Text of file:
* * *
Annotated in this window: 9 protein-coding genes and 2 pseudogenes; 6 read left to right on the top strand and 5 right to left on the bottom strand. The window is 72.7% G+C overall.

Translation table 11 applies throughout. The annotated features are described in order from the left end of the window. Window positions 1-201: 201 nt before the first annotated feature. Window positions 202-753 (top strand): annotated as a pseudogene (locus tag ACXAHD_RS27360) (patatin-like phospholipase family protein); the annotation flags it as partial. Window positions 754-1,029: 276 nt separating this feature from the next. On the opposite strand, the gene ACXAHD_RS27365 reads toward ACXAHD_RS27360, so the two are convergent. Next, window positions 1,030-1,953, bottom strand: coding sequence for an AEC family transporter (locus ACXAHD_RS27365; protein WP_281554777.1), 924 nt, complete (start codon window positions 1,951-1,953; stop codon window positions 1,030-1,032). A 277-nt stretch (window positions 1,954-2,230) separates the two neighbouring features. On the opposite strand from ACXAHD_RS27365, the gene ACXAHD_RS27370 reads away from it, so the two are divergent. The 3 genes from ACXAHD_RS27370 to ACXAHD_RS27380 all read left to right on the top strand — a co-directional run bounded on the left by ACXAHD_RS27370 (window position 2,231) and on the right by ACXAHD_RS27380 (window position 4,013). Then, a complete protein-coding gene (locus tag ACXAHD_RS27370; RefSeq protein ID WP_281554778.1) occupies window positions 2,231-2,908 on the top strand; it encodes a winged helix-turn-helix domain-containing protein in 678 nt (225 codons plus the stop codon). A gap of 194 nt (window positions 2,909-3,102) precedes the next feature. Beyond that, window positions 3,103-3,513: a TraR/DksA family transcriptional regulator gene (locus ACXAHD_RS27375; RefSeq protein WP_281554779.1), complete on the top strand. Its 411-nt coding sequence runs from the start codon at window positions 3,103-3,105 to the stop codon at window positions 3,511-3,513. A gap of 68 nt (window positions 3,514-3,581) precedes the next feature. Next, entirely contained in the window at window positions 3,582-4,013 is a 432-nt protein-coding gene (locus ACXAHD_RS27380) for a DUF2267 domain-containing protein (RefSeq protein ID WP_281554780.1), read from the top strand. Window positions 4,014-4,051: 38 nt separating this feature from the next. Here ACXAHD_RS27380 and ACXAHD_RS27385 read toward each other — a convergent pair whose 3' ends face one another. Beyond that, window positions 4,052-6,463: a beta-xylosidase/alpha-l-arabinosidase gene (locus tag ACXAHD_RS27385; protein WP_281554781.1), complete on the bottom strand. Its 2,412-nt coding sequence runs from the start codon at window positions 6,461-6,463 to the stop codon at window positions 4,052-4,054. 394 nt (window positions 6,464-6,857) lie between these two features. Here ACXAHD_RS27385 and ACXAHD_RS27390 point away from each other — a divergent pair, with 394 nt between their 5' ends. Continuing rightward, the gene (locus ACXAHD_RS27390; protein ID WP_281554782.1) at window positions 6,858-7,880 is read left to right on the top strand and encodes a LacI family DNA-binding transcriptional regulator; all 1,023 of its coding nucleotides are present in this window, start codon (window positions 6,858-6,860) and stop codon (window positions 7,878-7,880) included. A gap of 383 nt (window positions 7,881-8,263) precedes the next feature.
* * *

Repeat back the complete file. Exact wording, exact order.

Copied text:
Annotated in this window: 9 protein-coding genes and 2 pseudogenes; 6 read left to right on the top strand and 5 right to left on the bottom strand. The window is 72.7% G+C overall.

Translation table 11 applies throughout. The annotated features are described in order from the left end of the window. Window positions 1-201: 201 nt before the first annotated feature. Window positions 202-753 (top strand): annotated as a pseudogene (locus tag ACXAHD_RS27360) (patatin-like phospholipase family protein); the annotation flags it as partial. Window positions 754-1,029: 276 nt separating this feature from the next. On the opposite strand, the gene ACXAHD_RS27365 reads toward ACXAHD_RS27360, so the two are convergent. Next, window positions 1,030-1,953, bottom strand: coding sequence for an AEC family transporter (locus ACXAHD_RS27365; protein WP_281554777.1), 924 nt, complete (start codon window positions 1,951-1,953; stop codon window positions 1,030-1,032). A 277-nt stretch (window positions 1,954-2,230) separates the two neighbouring features. On the opposite strand from ACXAHD_RS27365, the gene ACXAHD_RS27370 reads away from it, so the two are divergent. The 3 genes from ACXAHD_RS27370 to ACXAHD_RS27380 all read left to right on the top strand — a co-directional run bounded on the left by ACXAHD_RS27370 (window position 2,231) and on the right by ACXAHD_RS27380 (window position 4,013). Then, a complete protein-coding gene (locus tag ACXAHD_RS27370; RefSeq protein ID WP_281554778.1) occupies window positions 2,231-2,908 on the top strand; it encodes a winged helix-turn-helix domain-containing protein in 678 nt (225 codons plus the stop codon). A gap of 194 nt (window positions 2,909-3,102) precedes the next feature. Beyond that, window positions 3,103-3,513: a TraR/DksA family transcriptional regulator gene (locus ACXAHD_RS27375; RefSeq protein WP_281554779.1), complete on the top strand. Its 411-nt coding sequence runs from the start codon at window positions 3,103-3,105 to the stop codon at window positions 3,511-3,513. A gap of 68 nt (window positions 3,514-3,581) precedes the next feature. Next, entirely contained in the window at window positions 3,582-4,013 is a 432-nt protein-coding gene (locus ACXAHD_RS27380) for a DUF2267 domain-containing protein (RefSeq protein ID WP_281554780.1), read from the top strand. Window positions 4,014-4,051: 38 nt separating this feature from the next. Here ACXAHD_RS27380 and ACXAHD_RS27385 read toward each other — a convergent pair whose 3' ends face one another. Beyond that, window positions 4,052-6,463: a beta-xylosidase/alpha-l-arabinosidase gene (locus tag ACXAHD_RS27385; protein WP_281554781.1), complete on the bottom strand. Its 2,412-nt coding sequence runs from the start codon at window positions 6,461-6,463 to the stop codon at window positions 4,052-4,054. 394 nt (window positions 6,464-6,857) lie between these two features. Here ACXAHD_RS27385 and ACXAHD_RS27390 point away from each other — a divergent pair, with 394 nt between their 5' ends. Continuing rightward, the gene (locus ACXAHD_RS27390; protein ID WP_281554782.1) at window positions 6,858-7,880 is read left to right on the top strand and encodes a LacI family DNA-binding transcriptional regulator; all 1,023 of its coding nucleotides are present in this window, start codon (window positions 6,858-6,860) and stop codon (window positions 7,878-7,880) included. A gap of 383 nt (window positions 7,881-8,263) precedes the next feature.